The American Heart Association (AHA) published the 2018 AHA Focused Updates on Advanced Cardiovascular Life Support and Pediatric Advanced Life Support, also known as the 2018 Focused Updates. The AHA training network and volunteers were notified on November 5, 2018 of the updates.
The updates were published in cooperation with the International Liaison Committee on Resuscitation (ILCOR), which was formed to provide a forum for liaison between principal resuscitation organizations worldwide. The AHA expressed that their evidence-based evaluations will be more continuous, rigorous and frequent. Prior to 2017, the AHA’s comprehensive reviews and expert consensus only happened every 5 years.
The AHA published the following 6 updates:
- Amiodarone or lidocaine may be considered for Ventricular Fibrillation/pulseless Ventricular Tachycardia (VF/pVT) that is unresponsive to defibrillation. These drugs may be particularly useful for patients with witnessed arrest, for whom time to drug administration may be shorter.
- Lidocaine has been added to the ACLS Cardiac Arrest Algorithm and the ACLS Cardiac Arrest Circular Algorithm for treatment of shock-refractory VF/pVT.
- The routine use of Magnesium for cardiac arrest is not recommended in adult patients. Magnesium may be considered for torsades de pointes (i.e., polymorphic VT associated with long QT interval).
- There is insufficient evidence to support or refute the routine use of a β-blocker early (within the first hour) after return of spontaneous circulation (ROSC).
- There is insufficient evidence to support or refute the routine use of lidocaine early (within the first hour) after ROSC. In the absence of contraindications, the prophylactic use of lidocaine may be considered in specific circumstances (such as during emergency medical services transport) when treatment of recurrent VF/pVT might prove to be challenging.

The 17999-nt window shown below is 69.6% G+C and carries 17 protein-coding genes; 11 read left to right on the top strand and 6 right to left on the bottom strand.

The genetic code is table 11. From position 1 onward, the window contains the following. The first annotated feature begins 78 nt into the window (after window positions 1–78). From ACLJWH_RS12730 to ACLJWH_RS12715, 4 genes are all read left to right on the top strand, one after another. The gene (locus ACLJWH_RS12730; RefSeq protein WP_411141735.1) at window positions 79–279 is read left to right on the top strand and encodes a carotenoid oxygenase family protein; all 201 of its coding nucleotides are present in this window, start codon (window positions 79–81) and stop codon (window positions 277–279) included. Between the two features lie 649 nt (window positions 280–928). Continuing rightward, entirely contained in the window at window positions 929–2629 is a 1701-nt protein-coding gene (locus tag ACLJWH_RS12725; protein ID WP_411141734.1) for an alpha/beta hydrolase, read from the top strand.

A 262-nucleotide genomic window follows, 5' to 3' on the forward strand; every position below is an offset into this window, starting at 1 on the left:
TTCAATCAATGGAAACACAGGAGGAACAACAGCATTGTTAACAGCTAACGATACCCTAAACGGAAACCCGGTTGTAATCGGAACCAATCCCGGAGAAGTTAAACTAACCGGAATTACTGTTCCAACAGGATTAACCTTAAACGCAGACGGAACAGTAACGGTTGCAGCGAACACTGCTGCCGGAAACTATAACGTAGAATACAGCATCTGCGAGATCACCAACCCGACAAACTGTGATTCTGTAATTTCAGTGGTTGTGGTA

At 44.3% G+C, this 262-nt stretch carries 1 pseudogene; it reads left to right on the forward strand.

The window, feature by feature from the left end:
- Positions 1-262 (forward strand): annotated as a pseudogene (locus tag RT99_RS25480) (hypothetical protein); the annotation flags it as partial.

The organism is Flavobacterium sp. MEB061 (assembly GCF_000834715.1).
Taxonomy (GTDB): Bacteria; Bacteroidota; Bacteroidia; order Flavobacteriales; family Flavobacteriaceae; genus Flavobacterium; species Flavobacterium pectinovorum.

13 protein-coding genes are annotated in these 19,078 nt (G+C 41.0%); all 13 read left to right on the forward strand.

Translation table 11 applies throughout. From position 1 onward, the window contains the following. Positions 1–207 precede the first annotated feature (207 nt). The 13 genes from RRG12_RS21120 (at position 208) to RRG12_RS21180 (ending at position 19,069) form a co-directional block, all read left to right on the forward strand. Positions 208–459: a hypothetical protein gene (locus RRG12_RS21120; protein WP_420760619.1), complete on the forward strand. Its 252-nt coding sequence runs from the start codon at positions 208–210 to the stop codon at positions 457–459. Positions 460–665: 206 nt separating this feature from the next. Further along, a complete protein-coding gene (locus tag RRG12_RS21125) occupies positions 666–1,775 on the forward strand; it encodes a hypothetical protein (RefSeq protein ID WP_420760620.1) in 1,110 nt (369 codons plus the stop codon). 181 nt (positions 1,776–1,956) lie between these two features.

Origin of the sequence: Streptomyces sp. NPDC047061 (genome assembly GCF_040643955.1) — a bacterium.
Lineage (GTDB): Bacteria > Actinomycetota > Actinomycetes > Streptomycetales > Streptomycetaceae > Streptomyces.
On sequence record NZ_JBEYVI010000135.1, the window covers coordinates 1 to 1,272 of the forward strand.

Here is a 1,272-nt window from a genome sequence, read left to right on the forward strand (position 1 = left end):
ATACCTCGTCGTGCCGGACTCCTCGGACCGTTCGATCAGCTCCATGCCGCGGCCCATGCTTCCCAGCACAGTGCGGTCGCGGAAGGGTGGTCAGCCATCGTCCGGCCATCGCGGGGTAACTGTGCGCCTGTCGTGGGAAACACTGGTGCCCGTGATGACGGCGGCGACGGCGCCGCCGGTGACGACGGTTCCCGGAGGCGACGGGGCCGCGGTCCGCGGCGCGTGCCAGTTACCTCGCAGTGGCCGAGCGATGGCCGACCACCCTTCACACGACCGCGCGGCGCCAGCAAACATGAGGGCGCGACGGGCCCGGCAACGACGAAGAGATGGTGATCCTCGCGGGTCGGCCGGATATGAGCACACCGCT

- While there are no changes to the depiction of sequences and therapies from the 2015 PALS algorithm, some minor edits have been made to the PALS Cardiac Arrest Algorithm in 2018 to be consistent with language in the ACLS Cardiac Arrest Algorithm.
Information for Instructors
The 2018 focused updates have not changed any required products or materials. But instructors may practice skills using either amiodarone or lidocaine during CPR in ACLS, ACLS EP, and PALS courses, consistent with the student’s local protocol. But, skills testing procedures do not change during these circumstances.
If you are an instructor and need more information, you can visit the AHA Instructor Network for the full document, as well as relevant news and articles.
To sign up for an AHA CPR/AED/First Aid Class, visit our open enrollment calendar or call (833) 622-8633.